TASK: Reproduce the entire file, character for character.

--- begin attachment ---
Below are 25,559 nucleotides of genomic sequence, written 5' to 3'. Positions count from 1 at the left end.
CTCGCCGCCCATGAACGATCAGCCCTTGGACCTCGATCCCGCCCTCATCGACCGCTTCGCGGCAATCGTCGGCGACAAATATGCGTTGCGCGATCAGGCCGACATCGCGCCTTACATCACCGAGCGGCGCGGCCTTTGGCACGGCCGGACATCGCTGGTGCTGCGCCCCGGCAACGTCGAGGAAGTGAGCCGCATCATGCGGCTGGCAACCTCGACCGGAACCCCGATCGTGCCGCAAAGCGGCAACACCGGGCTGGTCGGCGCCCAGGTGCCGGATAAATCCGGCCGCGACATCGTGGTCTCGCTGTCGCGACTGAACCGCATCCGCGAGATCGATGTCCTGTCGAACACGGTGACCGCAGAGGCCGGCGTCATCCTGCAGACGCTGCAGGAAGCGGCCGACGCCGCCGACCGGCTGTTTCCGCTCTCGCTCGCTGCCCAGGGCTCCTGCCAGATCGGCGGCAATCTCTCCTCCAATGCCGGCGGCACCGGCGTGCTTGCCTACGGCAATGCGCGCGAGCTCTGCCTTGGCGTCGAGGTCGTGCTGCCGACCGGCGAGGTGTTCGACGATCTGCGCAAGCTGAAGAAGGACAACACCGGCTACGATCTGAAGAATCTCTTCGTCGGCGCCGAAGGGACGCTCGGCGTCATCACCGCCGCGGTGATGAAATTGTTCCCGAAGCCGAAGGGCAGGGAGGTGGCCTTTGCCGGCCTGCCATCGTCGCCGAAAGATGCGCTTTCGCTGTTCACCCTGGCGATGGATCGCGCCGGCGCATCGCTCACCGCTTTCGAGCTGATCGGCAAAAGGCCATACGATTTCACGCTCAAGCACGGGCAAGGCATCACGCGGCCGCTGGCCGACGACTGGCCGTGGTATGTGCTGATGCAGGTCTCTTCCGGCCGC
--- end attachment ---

Below are 25,559 nucleotides of genomic sequence, written 5' to 3'. Positions count from 1 at the left end.
CTCGCCGCCCATGAACGATCAGCCCTTGGACCTCGATCCCGCCCTCATCGACCGCTTCGCGGCAATCGTCGGCGACAAATATGCGTTGCGCGATCAGGCCGACATCGCGCCTTACATCACCGAGCGGCGCGGCCTTTGGCACGGCCGGACATCGCTGGTGCTGCGCCCCGGCAACGTCGAGGAAGTGAGCCGCATCATGCGGCTGGCAACCTCGACCGGAACCCCGATCGTGCCGCAAAGCGGCAACACCGGGCTGGTCGGCGCCCAGGTGCCGGATAAATCCGGCCGCGACATCGTGGTCTCGCTGTCGCGACTGAACCGCATCCGCGAGATCGATGTCCTGTCGAACACGGTGACCGCAGAGGCCGGCGTCATCCTGCAGACGCTGCAGGAAGCGGCCGACGCCGCCGACCGGCTGTTTCCGCTCTCGCTCGCTGCCCAGGGCTCCTGCCAGATCGGCGGCAATCTCTCCTCCAATGCCGGCGGCACCGGCGTGCTTGCCTACGGCAATGCGCGCGAGCTCTGCCTTGGCGTCGAGGTCGTGCTGCCGACCGGCGAGGTGTTCGACGATCTGCGCAAGCTGAAGAAGGACAACACCGGCTACGATCTGAAGAATCTCTTCGTCGGCGCCGAAGGGACGCTCGGCGTCATCACCGCCGCGGTGATGAAATTGTTCCCGAAGCCGAAGGGCAGGGAGGTGGCCTTTGCCGGCCTGCCATCGTCGCCGAAAGATGCGCTTTCGCTGTTCACCCTGGCGATGGATCGCGCCGGCGCATCGCTCACCGCTTTCGAGCTGATCGGCAAAAGGCCATACGATTTCACGCTCAAGCACGGGCAAGGCATCACGCGGCCGCTGGCCGACGACTGGCCGTGGTATGTGCTGATGCAGGTCTCTTCCGGCCGC